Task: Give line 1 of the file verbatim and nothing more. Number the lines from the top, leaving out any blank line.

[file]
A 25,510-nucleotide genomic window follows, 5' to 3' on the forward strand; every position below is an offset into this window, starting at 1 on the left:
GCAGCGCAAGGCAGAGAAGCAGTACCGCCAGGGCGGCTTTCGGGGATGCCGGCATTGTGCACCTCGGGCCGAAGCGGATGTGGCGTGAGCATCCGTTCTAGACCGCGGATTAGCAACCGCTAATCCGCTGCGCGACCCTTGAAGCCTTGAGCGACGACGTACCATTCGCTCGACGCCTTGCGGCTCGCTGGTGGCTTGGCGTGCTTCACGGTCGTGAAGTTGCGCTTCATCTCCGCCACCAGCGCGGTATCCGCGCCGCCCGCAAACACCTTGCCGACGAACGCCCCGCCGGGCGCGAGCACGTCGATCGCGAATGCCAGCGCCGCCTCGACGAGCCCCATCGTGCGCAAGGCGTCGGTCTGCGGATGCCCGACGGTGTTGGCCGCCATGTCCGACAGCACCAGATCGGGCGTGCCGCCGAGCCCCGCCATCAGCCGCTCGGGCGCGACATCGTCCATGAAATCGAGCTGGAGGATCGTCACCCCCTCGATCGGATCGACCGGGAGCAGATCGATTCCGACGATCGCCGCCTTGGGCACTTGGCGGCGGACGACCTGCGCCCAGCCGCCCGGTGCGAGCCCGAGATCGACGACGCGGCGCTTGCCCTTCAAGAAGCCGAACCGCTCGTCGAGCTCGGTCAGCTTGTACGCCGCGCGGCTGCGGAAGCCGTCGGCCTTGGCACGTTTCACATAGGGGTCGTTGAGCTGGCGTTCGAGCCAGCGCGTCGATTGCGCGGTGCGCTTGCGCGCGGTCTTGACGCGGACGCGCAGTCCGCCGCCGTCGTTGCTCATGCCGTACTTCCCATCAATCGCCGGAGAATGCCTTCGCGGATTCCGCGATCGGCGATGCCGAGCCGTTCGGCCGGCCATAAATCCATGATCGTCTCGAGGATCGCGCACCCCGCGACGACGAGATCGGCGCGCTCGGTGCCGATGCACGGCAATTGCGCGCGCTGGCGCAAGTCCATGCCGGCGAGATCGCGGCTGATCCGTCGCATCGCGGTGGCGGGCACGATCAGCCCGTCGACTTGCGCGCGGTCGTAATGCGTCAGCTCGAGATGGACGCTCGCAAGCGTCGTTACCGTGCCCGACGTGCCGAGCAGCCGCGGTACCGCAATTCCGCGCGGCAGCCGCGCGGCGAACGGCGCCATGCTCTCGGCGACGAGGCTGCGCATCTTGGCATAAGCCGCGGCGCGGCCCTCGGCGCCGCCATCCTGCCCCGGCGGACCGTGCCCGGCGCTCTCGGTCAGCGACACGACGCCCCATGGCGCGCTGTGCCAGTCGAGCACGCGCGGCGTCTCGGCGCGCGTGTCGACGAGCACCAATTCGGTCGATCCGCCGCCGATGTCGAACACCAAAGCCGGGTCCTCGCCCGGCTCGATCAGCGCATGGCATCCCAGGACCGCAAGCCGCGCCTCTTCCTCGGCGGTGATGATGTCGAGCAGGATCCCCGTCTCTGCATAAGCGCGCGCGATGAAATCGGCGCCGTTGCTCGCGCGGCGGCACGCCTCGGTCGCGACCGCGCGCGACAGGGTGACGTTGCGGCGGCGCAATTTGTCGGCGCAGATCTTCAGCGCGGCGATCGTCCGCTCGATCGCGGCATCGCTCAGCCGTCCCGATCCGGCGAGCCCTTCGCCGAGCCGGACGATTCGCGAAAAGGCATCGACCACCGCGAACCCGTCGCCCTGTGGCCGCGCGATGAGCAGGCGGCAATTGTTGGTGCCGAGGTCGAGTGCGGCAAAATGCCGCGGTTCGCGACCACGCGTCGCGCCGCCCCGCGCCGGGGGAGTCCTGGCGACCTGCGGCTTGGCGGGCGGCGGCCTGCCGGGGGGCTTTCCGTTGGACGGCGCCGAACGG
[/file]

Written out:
A 25,510-nucleotide genomic window follows, 5' to 3' on the forward strand; every position below is an offset into this window, starting at 1 on the left: